ARRA_compliance

					 American Recovery and Reinvestment Act (ARRA)
State Energy Program (SEP) Formula Grants
        90% Compliance


        Linda Connell
         Rose Bartlett
Agenda
•   Introduction
•   BECP activities to date
•   Annual reporting requirement
•   Metrics definition
•   Onsite audit guidelines
•   Related outcomes
•   Tools
•   Training
•   Questions and feedback
ARRA-SEP Language
• A residential building energy code (or codes) that
  meets or exceeds the most recent International
  Energy Conservation Code, or achieves equivalent
  or greater energy savings.
• A commercial building energy code (or codes)
  throughout the State that meets or exceeds the
  ANSI/ASHRAE/IESNA Standard 90.1–2007, or
  achieves equivalent or greater energy savings.
• A plan to achieve 90 percent compliance with the
  above energy codes within eight years. This plan will
  include active training and enforcement programs and
  annual measurement of the rate of compliance.
ARRA-SEP


•   Residential: 2009 IECC
•   Commercial: 90.1-2007
•   90% compliance within 8 years
•   Interpretations
    – 2009 IECC not specified directly because
      still being acted on and couldn’t be
      referenced
    – One time demonstration of 90%
      compliance required
ARRA-SEP


• Initial application letters due
  March 23
  – Letters have already been received
    from all states
• Applications due May 12
Webcast Intent
• Inform states of DOE/PNNL ARRA
  activities
• Answer questions and get feedback
• Purpose
  – Foster uniformity in measuring compliance
    rates
  – Eliminate need for each state to develop
    their own procedures and tools or
  – Provide tools that states can adapt for their
    own preferred use
Activities to Date
• Research into past studies and protocols
  associated with compliance
• First “strawman” proposed 3-tier approach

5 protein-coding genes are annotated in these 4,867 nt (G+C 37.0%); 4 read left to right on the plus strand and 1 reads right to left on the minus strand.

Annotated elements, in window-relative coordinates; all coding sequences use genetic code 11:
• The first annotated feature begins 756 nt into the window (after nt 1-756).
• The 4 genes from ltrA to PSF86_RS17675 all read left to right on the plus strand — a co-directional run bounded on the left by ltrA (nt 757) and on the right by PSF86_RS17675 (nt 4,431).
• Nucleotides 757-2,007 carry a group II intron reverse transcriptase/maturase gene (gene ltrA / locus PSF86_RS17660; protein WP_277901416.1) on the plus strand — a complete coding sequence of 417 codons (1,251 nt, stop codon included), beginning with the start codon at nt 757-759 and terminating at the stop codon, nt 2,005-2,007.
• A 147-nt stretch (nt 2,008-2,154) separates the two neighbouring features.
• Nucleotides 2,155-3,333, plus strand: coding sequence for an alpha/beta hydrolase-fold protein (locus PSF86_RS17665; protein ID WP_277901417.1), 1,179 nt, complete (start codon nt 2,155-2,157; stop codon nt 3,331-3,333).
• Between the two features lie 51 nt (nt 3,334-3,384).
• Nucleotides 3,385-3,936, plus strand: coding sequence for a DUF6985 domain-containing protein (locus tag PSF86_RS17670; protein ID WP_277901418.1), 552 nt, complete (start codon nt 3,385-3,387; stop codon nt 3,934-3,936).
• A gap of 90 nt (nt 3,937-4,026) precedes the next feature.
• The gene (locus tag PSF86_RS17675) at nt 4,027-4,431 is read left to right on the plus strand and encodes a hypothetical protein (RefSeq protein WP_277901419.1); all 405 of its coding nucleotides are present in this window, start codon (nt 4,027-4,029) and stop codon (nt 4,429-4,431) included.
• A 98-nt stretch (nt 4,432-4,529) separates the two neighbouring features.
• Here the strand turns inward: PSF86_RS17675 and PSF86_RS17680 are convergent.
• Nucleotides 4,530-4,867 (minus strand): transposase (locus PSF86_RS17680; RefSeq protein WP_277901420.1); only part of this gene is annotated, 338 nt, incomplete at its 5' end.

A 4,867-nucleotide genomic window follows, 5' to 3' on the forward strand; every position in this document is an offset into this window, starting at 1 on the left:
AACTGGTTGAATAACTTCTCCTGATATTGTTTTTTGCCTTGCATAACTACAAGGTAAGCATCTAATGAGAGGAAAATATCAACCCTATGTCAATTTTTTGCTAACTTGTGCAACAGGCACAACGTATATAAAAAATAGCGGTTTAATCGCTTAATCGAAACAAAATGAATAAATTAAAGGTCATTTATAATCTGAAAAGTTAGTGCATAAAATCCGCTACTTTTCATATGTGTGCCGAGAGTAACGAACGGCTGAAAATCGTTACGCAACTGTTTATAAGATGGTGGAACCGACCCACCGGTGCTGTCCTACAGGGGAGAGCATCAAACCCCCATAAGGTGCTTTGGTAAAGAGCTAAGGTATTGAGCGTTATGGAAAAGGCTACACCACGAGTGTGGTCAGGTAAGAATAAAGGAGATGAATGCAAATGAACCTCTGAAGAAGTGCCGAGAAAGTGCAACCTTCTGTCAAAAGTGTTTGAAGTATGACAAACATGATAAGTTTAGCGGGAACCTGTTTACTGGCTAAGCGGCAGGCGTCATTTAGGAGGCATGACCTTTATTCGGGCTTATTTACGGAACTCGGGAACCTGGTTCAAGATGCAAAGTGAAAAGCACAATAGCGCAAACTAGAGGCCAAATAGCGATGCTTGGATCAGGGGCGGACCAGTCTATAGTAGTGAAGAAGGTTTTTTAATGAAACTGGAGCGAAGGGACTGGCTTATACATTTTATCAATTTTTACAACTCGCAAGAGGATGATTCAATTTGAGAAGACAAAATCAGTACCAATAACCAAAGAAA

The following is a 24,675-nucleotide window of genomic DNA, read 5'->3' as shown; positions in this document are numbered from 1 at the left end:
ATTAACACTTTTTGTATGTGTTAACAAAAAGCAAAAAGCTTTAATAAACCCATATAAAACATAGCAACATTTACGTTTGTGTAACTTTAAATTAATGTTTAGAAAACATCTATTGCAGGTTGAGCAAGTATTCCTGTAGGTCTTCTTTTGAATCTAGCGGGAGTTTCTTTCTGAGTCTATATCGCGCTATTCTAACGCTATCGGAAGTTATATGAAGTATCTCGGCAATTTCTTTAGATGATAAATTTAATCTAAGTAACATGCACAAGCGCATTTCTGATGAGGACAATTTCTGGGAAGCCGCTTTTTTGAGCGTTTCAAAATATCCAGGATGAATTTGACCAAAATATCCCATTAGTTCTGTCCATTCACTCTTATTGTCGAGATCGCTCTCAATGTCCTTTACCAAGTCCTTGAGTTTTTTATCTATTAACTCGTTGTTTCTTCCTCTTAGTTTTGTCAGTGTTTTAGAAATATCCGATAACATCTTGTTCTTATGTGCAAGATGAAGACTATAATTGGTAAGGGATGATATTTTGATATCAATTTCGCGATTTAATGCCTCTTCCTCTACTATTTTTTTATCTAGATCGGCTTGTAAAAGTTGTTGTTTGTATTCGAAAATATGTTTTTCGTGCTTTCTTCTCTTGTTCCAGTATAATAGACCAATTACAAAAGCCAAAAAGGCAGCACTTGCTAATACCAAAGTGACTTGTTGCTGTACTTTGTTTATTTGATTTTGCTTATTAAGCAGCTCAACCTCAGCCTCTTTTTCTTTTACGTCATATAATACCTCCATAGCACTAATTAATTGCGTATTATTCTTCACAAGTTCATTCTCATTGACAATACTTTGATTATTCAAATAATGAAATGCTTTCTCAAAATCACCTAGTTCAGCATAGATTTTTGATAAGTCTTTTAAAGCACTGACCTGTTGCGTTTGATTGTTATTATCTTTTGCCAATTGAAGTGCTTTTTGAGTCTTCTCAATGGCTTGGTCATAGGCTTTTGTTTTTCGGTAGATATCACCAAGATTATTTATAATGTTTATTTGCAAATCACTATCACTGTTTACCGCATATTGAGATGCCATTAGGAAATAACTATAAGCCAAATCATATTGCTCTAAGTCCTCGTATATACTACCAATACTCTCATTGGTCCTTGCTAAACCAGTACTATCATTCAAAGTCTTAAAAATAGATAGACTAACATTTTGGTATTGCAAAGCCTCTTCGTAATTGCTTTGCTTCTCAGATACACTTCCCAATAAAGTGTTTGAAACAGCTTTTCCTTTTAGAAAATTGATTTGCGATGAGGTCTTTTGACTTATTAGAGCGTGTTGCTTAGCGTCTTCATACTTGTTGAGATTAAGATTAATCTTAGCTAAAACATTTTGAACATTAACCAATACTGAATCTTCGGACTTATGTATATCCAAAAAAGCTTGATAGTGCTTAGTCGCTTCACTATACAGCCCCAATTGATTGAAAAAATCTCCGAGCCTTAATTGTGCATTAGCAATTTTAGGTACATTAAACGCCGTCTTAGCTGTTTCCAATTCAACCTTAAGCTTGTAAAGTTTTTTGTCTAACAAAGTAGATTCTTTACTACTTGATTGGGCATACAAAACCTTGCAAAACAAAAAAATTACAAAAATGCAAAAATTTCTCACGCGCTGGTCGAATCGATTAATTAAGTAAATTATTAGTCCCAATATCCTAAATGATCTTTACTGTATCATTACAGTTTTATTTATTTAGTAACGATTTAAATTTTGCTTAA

• Tiers 1 & 2 measure building department
  processes
  – Training and certification of code enforcers?
  – Level of plan review/inspection?
  – Is compliance documentation required before permit
    issued?
• Tier 3 measures performance e.g. compliance
  measured by auditing the actual buildings in
  the field
• Performance does not include operational
  data
Thanks to Rev 1 Commenters
• David Cohan
• Mike DeWein
• Bill Dupler
• Isaac Elnecave
• Henry Kosarzycki
• Ron Lynn
• Emory Rodgers
• Kraig Stevenson
• Steve Turchen
• Liked multiple tiers, but performance required
  for ARRA metric
• Include the design and construction industry
Annual Reporting Requirement
• ARRA metric
  – Must be measured by performance based on onsite
    audit
  – Use a statistically-valid sample
     • 90% of buildings sampled meet code
     • On average, the buildings sampled were 90%
       compliant
  – Based on 2009 IECC & 90.1-2007 (target codes)
  – Show progress annually until 90% compliance
    demonstrated
  – 90% compliance must only be demonstrated once
Metrics Definition
• Advantages to measuring prior codes
  – Needs assessment and identification of
    barriers
  – Corrective training
  – Training on new code requirements
  – Engagement of the building jurisdictions
• Home rule states
  – Same processes apply
  – Protocols offered at jurisdictional level
  – Work through state energy office
Metrics Definition con’t
• Interim reporting requirement:
  show progress
  – Spot check buildings (smaller